Sometimes you can be someone’s hero simply by being yourself

IMG_0042_Facetune_23-07-2018-18-05-44I’ve been waiting to do this for a while now, I want to introduce you to someone I watched grow up AND grow into themselves with such strength and conviction it makes me SO proud. I’ve wanted to talk to Ryan Santana about his journey so we could help/inspire/motivate any of you who are struggling with how to give yourself permission to be who you are or having difficulty talking to the people in your life.

Ryan is a trans man who has shared so much of his experience on social media by making videos of his progress with testosterone, posting pics of his daily shots and facial hair growth, voice change, etc. He has definitely inspired me to live more authentically and has reinforced my belief that I need to keep speaking up for myself and others. Back in 2009 when I marched with the NOH8 Campaign in Washington DC for marriage equality, I felt and spoke about knowing it was so much more than that. It was about all rights for all people. I just didn’t know then how BIG our community would become.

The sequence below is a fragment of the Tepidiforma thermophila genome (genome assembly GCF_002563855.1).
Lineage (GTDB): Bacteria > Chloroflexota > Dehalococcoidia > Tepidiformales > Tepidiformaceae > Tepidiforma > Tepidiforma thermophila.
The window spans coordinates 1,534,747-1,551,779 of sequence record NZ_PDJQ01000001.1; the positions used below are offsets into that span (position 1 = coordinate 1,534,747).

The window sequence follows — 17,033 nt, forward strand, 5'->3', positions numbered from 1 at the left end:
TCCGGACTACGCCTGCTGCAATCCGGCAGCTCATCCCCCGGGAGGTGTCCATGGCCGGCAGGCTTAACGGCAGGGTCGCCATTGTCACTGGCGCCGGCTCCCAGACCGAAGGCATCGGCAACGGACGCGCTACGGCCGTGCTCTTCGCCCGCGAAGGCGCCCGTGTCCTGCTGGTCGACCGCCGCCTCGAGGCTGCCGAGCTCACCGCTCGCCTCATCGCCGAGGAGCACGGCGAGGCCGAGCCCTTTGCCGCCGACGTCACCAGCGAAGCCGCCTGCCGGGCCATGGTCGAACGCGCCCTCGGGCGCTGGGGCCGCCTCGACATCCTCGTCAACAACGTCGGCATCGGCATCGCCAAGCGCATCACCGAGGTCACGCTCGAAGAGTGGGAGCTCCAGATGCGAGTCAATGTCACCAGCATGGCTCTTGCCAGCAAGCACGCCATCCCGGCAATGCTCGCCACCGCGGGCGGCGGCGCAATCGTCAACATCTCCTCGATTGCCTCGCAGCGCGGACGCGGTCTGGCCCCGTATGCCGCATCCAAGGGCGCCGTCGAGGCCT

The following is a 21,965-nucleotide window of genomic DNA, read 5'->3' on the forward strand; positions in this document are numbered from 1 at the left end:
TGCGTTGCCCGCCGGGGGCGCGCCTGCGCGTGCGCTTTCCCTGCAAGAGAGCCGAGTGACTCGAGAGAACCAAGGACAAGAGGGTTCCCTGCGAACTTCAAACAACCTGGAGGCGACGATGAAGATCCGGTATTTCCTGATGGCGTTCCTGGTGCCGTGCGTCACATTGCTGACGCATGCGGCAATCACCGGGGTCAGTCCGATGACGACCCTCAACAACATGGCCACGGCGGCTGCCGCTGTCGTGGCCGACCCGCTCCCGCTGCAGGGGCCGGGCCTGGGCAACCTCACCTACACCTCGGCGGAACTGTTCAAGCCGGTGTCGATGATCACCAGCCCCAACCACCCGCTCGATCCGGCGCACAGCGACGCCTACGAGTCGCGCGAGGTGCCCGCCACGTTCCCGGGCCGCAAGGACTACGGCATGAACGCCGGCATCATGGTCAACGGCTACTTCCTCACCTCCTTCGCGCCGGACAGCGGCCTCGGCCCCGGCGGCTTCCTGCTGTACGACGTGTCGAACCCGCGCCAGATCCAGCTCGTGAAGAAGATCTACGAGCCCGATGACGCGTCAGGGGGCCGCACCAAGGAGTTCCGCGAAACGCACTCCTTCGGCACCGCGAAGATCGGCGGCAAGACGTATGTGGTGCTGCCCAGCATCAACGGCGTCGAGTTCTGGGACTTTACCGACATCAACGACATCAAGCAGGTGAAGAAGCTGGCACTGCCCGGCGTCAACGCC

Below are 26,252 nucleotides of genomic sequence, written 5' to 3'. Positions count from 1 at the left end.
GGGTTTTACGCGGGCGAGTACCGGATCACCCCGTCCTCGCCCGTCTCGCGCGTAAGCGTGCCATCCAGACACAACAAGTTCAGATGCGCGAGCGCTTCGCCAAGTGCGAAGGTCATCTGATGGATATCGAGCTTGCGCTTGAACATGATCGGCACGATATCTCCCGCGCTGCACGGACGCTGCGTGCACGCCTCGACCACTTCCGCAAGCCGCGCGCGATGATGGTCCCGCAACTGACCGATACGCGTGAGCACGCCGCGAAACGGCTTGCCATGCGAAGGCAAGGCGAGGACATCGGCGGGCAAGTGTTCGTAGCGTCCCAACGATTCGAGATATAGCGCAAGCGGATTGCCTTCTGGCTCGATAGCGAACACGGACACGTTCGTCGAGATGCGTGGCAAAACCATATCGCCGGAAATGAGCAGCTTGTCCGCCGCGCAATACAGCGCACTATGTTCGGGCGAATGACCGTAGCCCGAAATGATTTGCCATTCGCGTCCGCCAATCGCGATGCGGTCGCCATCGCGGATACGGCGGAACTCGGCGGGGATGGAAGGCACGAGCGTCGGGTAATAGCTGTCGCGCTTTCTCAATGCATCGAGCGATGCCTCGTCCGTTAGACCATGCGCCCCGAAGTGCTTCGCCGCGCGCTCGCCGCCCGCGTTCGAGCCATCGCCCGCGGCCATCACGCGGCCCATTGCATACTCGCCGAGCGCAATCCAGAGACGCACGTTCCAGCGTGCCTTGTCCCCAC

One of the most difficult things about coming out is the anticipation of the reaction from your friends and family. There is always a fear of losing some, of being hurt by some, and of being abandoned by others. I don’t think you can fully understand it unless you have been through it.

Let me let you learn more about Ryan and I encourage you to follow him on social media, check out his YouTube channel, and reach out to him or to me if you find yourself needing a little encouragement.

Q: How old were you when you first came out and did you always know?

Ryan Santana: I came out when I was 18 publicly on social media but I was slowly coming out to people close to me before hand. I feel like I just always knew ever since I was little I would always want to play the boy parts if we were playing a game. When I started going through puberty that was like the moment when I definitely knew something was “wrong” because the way I felt on the inside didn’t match what was happening on the outside.

Q: What was the reaction from your family and friends? Were you surprised about the reaction from anyone?